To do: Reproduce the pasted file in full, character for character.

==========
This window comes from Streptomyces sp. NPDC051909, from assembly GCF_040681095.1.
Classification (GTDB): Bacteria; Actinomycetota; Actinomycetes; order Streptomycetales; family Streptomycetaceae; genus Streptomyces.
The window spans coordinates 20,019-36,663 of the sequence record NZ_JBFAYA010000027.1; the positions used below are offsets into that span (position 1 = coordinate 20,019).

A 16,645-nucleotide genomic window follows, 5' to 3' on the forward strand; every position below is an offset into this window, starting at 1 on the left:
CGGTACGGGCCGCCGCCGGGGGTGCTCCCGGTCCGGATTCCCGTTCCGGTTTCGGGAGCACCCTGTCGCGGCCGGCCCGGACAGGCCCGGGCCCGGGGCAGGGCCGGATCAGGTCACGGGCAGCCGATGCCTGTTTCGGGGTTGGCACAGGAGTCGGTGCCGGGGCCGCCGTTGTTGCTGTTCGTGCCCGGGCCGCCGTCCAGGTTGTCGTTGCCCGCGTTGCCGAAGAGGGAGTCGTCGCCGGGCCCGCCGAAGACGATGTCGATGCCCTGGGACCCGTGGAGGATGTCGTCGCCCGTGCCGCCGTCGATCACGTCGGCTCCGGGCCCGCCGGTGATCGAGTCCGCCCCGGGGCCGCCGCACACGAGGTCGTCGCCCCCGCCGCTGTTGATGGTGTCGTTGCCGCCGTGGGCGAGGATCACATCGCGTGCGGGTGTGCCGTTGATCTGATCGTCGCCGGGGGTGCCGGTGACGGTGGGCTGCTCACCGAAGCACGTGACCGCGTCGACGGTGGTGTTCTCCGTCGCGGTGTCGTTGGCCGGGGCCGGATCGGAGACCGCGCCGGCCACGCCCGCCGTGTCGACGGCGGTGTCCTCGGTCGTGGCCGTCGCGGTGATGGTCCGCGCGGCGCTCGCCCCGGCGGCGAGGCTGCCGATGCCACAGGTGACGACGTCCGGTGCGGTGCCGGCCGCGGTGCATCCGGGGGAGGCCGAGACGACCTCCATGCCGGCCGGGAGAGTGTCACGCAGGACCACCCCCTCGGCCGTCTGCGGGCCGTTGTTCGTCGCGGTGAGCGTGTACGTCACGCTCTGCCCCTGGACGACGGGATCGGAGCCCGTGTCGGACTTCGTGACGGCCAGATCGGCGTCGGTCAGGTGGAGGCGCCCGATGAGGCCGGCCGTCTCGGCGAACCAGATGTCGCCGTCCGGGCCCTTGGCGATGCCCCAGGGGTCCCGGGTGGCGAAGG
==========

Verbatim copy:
This window comes from Streptomyces sp. NPDC051909, from assembly GCF_040681095.1.
Classification (GTDB): Bacteria; Actinomycetota; Actinomycetes; order Streptomycetales; family Streptomycetaceae; genus Streptomyces.
The window spans coordinates 20,019-36,663 of the sequence record NZ_JBFAYA010000027.1; the positions used below are offsets into that span (position 1 = coordinate 20,019).

A 16,645-nucleotide genomic window follows, 5' to 3' on the forward strand; every position below is an offset into this window, starting at 1 on the left:
CGGTACGGGCCGCCGCCGGGGGTGCTCCCGGTCCGGATTCCCGTTCCGGTTTCGGGAGCACCCTGTCGCGGCCGGCCCGGACAGGCCCGGGCCCGGGGCAGGGCCGGATCAGGTCACGGGCAGCCGATGCCTGTTTCGGGGTTGGCACAGGAGTCGGTGCCGGGGCCGCCGTTGTTGCTGTTCGTGCCCGGGCCGCCGTCCAGGTTGTCGTTGCCCGCGTTGCCGAAGAGGGAGTCGTCGCCGGGCCCGCCGAAGACGATGTCGATGCCCTGGGACCCGTGGAGGATGTCGTCGCCCGTGCCGCCGTCGATCACGTCGGCTCCGGGCCCGCCGGTGATCGAGTCCGCCCCGGGGCCGCCGCACACGAGGTCGTCGCCCCCGCCGCTGTTGATGGTGTCGTTGCCGCCGTGGGCGAGGATCACATCGCGTGCGGGTGTGCCGTTGATCTGATCGTCGCCGGGGGTGCCGGTGACGGTGGGCTGCTCACCGAAGCACGTGACCGCGTCGACGGTGGTGTTCTCCGTCGCGGTGTCGTTGGCCGGGGCCGGATCGGAGACCGCGCCGGCCACGCCCGCCGTGTCGACGGCGGTGTCCTCGGTCGTGGCCGTCGCGGTGATGGTCCGCGCGGCGCTCGCCCCGGCGGCGAGGCTGCCGATGCCACAGGTGACGACGTCCGGTGCGGTGCCGGCCGCGGTGCATCCGGGGGAGGCCGAGACGACCTCCATGCCGGCCGGGAGAGTGTCACGCAGGACCACCCCCTCGGCCGTCTGCGGGCCGTTGTTCGTCGCGGTGAGCGTGTACGTCACGCTCTGCCCCTGGACGACGGGATCGGAGCCCGTGTCGGACTTCGTGACGGCCAGATCGGCGTCGGTCAGGTGGAGGCGCCCGATGAGGCCGGCCGTCTCGGCGAACCAGATGTCGCCGTCCGGGCCCTTGGCGATGCCCCAGGGGTCCCGGGTGGCGAAGG